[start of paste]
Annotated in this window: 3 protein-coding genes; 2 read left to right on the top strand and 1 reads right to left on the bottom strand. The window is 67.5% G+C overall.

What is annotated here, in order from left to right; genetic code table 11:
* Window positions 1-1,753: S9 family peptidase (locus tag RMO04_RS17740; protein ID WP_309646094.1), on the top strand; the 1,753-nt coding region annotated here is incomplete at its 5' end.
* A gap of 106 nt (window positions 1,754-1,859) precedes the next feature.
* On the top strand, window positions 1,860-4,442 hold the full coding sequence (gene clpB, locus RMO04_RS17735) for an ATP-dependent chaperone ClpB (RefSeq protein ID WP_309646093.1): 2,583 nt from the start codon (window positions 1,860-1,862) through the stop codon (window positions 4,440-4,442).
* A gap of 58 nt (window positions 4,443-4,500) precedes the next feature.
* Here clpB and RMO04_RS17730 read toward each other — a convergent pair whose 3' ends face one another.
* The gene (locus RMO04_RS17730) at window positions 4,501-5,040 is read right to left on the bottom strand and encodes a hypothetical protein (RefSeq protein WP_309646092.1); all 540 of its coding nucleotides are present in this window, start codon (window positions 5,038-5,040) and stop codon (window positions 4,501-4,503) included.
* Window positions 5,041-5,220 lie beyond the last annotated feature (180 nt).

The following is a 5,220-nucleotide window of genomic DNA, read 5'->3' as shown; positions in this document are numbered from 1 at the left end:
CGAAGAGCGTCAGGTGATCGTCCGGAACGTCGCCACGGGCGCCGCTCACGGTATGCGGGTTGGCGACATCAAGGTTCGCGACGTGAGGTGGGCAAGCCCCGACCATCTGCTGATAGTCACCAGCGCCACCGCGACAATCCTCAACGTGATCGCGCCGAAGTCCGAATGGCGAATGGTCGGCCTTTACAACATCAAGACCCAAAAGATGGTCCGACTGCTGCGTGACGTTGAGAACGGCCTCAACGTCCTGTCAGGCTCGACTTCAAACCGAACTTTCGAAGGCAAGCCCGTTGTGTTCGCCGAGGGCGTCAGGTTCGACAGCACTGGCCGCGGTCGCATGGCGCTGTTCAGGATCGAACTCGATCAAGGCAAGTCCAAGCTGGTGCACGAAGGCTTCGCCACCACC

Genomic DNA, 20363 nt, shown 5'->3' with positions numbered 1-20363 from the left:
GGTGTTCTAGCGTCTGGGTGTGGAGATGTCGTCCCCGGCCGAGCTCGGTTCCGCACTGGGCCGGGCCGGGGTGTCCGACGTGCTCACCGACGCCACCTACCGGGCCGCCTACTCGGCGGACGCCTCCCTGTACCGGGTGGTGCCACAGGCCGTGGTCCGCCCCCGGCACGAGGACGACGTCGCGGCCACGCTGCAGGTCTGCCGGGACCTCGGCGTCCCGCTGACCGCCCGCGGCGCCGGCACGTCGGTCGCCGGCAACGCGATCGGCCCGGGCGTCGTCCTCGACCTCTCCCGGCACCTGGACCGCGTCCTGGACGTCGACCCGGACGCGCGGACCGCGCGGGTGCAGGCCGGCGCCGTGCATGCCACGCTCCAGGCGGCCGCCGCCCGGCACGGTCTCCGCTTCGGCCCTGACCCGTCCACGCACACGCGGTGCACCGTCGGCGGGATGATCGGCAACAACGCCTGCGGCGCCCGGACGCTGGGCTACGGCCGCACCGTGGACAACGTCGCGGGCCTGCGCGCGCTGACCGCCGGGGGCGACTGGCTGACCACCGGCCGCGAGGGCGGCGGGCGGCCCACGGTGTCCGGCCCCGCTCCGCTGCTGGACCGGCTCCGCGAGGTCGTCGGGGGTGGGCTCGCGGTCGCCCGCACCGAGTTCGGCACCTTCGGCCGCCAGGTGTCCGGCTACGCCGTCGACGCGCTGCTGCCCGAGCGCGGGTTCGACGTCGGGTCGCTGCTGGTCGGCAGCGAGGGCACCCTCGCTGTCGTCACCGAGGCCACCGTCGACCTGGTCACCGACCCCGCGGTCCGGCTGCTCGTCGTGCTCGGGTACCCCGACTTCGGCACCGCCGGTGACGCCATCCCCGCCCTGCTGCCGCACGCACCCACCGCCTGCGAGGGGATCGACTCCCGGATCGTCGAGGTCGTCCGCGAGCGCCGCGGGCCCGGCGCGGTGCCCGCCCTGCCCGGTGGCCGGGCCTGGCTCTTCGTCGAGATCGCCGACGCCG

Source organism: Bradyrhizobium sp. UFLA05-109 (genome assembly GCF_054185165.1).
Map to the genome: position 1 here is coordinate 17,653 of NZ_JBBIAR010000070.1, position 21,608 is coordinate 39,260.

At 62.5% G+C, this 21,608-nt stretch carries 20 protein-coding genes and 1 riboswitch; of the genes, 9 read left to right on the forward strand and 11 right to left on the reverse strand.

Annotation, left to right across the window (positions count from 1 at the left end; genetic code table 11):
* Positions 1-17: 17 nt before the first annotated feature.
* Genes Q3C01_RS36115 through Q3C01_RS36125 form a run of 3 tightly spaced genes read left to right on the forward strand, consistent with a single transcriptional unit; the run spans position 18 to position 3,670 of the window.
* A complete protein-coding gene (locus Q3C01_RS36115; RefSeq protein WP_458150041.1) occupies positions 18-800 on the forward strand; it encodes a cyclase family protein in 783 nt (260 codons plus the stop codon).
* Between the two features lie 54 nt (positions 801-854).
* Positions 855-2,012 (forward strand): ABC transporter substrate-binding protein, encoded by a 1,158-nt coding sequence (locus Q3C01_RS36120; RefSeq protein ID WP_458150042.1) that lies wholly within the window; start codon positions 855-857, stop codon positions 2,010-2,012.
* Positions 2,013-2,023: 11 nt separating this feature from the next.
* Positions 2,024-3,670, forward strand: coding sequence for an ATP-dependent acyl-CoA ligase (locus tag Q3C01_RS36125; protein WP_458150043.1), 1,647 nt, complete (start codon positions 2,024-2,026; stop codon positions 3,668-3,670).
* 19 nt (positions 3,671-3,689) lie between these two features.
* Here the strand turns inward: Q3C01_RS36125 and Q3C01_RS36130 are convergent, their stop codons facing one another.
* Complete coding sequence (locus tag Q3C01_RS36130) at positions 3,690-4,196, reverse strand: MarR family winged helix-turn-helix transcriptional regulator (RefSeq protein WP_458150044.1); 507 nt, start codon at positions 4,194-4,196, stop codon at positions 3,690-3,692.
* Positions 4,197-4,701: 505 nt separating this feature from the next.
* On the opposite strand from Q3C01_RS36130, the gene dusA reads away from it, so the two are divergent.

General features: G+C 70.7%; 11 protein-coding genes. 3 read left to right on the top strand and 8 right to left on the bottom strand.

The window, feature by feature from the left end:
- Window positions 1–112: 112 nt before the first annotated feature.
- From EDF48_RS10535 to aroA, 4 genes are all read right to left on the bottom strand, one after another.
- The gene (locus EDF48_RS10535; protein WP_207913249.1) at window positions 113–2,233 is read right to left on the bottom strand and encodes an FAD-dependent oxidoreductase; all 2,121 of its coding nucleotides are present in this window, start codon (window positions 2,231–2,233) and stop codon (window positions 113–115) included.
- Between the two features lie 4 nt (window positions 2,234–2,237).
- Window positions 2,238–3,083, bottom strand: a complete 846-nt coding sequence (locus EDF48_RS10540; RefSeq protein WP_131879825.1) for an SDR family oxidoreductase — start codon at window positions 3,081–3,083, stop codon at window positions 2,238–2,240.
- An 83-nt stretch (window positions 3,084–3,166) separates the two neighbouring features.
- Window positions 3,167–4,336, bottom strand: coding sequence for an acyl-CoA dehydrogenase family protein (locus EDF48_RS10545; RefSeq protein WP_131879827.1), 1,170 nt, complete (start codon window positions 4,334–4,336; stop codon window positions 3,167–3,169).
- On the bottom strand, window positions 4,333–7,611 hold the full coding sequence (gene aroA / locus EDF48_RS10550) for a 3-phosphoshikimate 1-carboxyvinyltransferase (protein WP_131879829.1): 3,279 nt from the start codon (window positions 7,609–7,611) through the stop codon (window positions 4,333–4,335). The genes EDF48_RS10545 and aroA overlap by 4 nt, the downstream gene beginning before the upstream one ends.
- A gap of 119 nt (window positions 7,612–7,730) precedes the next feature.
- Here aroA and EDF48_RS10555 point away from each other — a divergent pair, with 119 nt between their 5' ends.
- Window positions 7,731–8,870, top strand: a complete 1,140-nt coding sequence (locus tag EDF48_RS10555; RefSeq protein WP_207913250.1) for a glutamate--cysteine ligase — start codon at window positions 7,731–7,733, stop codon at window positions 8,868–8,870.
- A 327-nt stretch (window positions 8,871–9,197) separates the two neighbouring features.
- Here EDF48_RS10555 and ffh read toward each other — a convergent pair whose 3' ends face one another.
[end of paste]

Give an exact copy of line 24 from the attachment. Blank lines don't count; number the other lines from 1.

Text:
* Positions 2,024-3,670, forward strand: coding sequence for an ATP-dependent acyl-CoA ligase (locus tag Q3C01_RS36125; protein WP_458150043.1), 1,647 nt, complete (start codon positions 2,024-2,026; stop codon positions 3,668-3,670).